TALLAHASSEE, Fla. (AP) — Still reeling from a string of high-profile razor-thin election losses in Florida, national Democrats are asking a federal judge to discard a longstanding state law that reserves the top slot of next year's presidential ballot for the party of the state's governor.
Assuming he survives any primary challenges, top billing would go to President Donald Trump — who, like Florida Gov. Ron DeSantis, is a Republican.
In hearings that began Monday in U.S. District Court in Tallahassee, Democrats contend that a 1951 law would give Trump unfair advantage in a state with a history of close races, including Trump's victory in 2016 and last year's races for governor and U.S. Senate.
"This antiquated, undemocratic rule makes no sense," said Marc Elias, among the lawyers arguing the case for the Democratic National Committee and its allies. "If this law stands, in 2020 Republican candidates will be listed first on every ballot for every race in the state of Florida. We know that being listed first on the ballot gives a candidate a real advantage."
In 2016, Trump prevailed over Democrat Hillary Clinton by a 1.2% margin, while DeSantis defeated his Democratic challenger, Andrew Gillum, by a scant four-tenths of a percent in last year's election. The 2018 U.S. Senate contest between former Republican Gov. Rick Scott and Democratic incumbent Sen. Bill Nelson was decided by about 10,000 votes in a race where almost 8.2 million ballots were cast.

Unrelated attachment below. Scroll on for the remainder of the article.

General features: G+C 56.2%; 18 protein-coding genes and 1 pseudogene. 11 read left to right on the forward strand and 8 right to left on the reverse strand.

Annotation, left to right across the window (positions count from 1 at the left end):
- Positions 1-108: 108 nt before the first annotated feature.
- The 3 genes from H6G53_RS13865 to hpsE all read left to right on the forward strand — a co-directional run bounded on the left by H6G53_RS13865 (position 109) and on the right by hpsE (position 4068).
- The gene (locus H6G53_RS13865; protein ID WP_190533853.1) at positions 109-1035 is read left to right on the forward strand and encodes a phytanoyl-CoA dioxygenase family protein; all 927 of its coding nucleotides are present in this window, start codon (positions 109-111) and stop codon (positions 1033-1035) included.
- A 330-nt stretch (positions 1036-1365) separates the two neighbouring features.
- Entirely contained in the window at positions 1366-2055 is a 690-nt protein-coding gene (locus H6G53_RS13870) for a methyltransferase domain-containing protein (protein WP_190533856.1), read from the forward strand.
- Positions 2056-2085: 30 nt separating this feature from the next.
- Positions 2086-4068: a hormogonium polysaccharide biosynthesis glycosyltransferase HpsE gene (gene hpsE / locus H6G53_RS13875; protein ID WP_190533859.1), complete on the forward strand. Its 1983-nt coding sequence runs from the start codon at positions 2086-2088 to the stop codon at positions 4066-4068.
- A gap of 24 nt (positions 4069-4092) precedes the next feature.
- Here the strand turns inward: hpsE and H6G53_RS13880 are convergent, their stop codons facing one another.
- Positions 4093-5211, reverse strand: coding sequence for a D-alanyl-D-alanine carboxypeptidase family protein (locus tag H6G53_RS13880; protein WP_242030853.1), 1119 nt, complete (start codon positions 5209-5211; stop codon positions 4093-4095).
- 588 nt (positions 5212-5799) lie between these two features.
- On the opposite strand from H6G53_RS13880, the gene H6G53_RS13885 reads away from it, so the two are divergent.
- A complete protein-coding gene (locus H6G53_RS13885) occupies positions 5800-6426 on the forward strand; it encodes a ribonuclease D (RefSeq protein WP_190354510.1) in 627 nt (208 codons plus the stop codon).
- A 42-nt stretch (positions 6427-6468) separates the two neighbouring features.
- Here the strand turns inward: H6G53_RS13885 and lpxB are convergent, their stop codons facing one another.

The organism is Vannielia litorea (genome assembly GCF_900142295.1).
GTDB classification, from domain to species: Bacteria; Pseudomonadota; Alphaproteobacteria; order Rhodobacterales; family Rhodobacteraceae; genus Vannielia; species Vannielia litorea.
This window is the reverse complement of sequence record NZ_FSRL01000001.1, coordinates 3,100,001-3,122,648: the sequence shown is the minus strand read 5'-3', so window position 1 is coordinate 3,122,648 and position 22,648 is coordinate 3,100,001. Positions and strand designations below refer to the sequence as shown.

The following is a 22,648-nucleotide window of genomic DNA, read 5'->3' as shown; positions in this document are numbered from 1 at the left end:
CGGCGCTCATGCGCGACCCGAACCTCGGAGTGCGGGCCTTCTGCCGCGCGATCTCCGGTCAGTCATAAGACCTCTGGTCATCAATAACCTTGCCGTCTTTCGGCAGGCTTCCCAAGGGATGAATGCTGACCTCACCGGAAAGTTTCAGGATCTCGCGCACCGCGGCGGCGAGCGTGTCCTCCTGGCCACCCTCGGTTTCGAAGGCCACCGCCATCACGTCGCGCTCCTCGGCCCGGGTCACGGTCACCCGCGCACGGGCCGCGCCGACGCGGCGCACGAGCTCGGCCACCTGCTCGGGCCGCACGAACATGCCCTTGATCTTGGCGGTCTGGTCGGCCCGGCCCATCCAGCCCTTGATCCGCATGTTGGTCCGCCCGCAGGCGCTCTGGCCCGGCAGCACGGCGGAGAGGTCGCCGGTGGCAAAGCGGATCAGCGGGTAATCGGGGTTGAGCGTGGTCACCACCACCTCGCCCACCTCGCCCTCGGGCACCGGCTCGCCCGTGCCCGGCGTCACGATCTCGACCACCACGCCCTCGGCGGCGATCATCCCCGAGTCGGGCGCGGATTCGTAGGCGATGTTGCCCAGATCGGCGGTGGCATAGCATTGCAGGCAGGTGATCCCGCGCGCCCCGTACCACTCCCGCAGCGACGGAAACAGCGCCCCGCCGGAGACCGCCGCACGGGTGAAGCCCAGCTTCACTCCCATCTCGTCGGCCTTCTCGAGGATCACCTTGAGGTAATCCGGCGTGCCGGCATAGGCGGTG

Republicans have countered that the lawsuit reflected sour grapes after a string of Democratic losses. Republicans have also pointed out that it was Democrats who were behind the name-ordering rule when the law was put in place decades ago.
Florida's 29 electoral votes is the biggest prize among a handful of battleground states that are expected to decide the 2020 presidential election.
So crucial is Florida to each party's playbook that Democrats and Republicans alike are carving out whatever advantage they can ahead of next year's elections — or at least trying to neutralize any perceived advantages the other side might have. That includes such seemingly innocuous matters as the order of names on ballots. Democrats favor a more random approach.
The order in which names appear on a ballot "isn't a huge effect, but it's not zero either," said Hans Hassell, an assistant professor of political science at Florida State University.
Already, parties are using the courts to settle some pre-election skirmishes, including disputes over whether ex-felons should have to pay fees before they can vote and whether college campuses can serve as early polling places.
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